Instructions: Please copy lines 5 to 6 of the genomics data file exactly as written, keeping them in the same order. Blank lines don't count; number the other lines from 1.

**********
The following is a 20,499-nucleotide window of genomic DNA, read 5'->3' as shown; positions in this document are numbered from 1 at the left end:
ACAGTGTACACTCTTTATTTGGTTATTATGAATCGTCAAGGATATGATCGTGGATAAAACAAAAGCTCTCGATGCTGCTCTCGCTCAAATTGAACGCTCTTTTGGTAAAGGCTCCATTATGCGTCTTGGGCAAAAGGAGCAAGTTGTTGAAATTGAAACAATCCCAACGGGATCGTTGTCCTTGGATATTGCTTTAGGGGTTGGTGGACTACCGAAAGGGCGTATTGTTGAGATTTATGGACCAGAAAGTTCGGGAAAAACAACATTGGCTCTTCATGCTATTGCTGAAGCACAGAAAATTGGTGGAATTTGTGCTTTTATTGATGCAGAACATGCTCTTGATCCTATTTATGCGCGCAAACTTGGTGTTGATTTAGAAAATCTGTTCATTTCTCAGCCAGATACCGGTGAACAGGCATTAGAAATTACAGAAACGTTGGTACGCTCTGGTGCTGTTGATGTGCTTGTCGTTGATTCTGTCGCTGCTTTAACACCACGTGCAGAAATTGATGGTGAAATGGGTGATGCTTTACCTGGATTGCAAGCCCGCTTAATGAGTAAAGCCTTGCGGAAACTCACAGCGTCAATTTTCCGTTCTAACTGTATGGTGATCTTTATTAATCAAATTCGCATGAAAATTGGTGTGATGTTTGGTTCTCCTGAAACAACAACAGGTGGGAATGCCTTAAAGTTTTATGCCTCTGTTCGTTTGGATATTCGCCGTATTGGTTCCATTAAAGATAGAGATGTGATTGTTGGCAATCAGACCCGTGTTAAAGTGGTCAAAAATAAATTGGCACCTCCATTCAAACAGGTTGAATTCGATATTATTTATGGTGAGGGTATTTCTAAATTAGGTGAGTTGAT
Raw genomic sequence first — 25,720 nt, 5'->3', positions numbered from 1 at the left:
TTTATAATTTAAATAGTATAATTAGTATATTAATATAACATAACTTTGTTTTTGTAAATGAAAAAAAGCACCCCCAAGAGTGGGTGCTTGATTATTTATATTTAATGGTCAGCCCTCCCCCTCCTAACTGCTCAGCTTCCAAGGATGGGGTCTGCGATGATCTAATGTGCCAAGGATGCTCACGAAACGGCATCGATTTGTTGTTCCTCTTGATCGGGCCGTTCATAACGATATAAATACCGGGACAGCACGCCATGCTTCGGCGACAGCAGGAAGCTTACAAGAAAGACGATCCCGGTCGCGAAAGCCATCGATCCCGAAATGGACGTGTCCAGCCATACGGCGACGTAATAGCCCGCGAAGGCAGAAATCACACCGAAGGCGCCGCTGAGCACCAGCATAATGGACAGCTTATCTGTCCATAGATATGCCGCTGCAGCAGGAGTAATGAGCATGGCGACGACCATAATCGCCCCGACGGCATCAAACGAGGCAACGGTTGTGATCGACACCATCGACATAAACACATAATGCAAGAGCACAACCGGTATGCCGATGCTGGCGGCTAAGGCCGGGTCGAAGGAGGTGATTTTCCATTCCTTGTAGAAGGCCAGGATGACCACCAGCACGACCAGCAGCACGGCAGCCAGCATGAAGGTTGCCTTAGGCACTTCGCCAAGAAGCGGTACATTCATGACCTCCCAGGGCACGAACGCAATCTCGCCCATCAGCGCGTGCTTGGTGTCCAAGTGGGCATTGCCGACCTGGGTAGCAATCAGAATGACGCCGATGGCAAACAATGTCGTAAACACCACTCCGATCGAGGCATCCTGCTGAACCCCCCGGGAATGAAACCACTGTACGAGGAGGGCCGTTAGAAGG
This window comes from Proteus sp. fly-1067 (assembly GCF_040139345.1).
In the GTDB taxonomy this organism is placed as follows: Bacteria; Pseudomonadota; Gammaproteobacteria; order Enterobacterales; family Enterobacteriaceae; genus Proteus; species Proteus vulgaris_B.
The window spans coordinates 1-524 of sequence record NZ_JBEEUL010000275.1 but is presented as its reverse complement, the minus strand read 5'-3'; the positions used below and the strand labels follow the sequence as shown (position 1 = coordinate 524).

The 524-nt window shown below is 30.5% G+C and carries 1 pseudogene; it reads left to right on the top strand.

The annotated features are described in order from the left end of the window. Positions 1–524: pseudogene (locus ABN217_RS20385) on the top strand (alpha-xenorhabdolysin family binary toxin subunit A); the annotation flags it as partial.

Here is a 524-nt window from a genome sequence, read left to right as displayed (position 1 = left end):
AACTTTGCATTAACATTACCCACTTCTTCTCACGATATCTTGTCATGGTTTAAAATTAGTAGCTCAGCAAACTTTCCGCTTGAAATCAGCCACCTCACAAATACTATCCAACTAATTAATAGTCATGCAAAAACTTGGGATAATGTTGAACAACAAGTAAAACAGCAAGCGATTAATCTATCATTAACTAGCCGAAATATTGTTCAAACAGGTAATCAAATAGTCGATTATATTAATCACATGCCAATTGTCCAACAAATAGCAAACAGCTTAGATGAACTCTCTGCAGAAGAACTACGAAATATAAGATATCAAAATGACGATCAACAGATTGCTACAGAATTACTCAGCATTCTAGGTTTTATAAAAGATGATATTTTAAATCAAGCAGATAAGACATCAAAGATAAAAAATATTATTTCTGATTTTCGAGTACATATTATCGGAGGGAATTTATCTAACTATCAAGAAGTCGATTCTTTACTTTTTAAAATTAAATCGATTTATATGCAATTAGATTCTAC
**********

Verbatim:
This window comes from Proteus sp. fly-1067 (assembly GCF_040139345.1).
In the GTDB taxonomy this organism is placed as follows: Bacteria; Pseudomonadota; Gammaproteobacteria; order Enterobacterales; family Enterobacteriaceae; genus Proteus; species Proteus vulgaris_B.